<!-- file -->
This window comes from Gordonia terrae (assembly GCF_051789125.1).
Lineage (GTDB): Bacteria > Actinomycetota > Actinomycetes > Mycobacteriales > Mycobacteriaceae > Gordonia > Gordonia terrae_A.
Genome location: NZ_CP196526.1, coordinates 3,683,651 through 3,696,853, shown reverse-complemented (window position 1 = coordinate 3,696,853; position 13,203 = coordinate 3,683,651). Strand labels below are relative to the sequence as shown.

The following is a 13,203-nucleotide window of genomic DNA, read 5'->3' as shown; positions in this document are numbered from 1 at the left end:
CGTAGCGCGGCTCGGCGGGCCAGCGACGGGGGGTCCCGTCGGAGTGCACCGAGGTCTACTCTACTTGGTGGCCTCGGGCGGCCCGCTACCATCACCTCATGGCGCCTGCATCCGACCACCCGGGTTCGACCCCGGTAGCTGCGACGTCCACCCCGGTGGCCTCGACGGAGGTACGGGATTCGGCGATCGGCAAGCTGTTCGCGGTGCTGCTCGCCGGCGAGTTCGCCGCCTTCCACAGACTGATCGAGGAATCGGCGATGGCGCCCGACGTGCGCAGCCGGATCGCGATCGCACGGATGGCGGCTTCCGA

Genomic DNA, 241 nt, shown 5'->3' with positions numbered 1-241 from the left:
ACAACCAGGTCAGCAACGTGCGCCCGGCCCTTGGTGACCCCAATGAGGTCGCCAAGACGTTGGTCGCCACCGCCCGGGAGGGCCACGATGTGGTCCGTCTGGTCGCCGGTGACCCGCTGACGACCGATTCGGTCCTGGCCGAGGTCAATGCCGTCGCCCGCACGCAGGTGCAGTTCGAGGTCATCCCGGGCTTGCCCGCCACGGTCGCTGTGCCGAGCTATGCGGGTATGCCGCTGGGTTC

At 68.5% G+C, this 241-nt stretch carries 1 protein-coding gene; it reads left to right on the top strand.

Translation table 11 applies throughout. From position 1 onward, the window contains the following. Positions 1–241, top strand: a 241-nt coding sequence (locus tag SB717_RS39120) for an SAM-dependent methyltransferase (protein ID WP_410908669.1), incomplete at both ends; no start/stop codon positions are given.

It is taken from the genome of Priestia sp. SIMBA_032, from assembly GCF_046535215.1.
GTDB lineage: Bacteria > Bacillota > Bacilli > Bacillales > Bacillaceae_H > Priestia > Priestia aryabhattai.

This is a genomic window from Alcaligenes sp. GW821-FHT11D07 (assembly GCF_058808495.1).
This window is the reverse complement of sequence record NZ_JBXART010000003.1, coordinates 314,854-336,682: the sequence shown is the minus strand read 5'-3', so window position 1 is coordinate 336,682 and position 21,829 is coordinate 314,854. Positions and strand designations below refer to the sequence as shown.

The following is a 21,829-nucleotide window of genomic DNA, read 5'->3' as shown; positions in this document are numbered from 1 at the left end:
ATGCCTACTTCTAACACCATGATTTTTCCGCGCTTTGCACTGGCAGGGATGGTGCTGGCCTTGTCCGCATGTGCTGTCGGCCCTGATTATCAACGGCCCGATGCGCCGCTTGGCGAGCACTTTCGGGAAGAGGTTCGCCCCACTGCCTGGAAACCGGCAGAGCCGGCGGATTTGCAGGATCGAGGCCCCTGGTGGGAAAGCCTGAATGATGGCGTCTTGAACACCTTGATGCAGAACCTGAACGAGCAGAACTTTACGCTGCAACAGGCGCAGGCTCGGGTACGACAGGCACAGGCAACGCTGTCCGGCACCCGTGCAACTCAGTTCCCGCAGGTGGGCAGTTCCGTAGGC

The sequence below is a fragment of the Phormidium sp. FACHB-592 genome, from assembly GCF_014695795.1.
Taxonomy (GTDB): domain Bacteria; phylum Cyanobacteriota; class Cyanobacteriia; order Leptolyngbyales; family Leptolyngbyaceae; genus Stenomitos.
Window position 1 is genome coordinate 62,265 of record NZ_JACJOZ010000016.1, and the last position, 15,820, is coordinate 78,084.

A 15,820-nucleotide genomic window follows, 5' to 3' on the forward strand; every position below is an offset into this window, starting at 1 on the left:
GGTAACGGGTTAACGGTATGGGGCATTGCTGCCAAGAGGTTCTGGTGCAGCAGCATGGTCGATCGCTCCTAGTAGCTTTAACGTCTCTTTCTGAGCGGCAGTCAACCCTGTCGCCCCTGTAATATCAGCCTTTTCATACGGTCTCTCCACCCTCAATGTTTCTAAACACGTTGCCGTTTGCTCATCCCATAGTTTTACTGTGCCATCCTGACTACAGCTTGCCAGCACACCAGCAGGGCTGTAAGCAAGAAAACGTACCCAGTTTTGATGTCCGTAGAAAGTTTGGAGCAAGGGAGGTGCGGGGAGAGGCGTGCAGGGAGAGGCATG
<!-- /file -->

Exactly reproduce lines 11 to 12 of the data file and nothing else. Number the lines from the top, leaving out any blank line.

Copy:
GTDB lineage: Bacteria > Bacillota > Bacilli > Bacillales > Bacillaceae_H > Priestia > Priestia aryabhattai.

This is a genomic window from Alcaligenes sp. GW821-FHT11D07 (assembly GCF_058808495.1).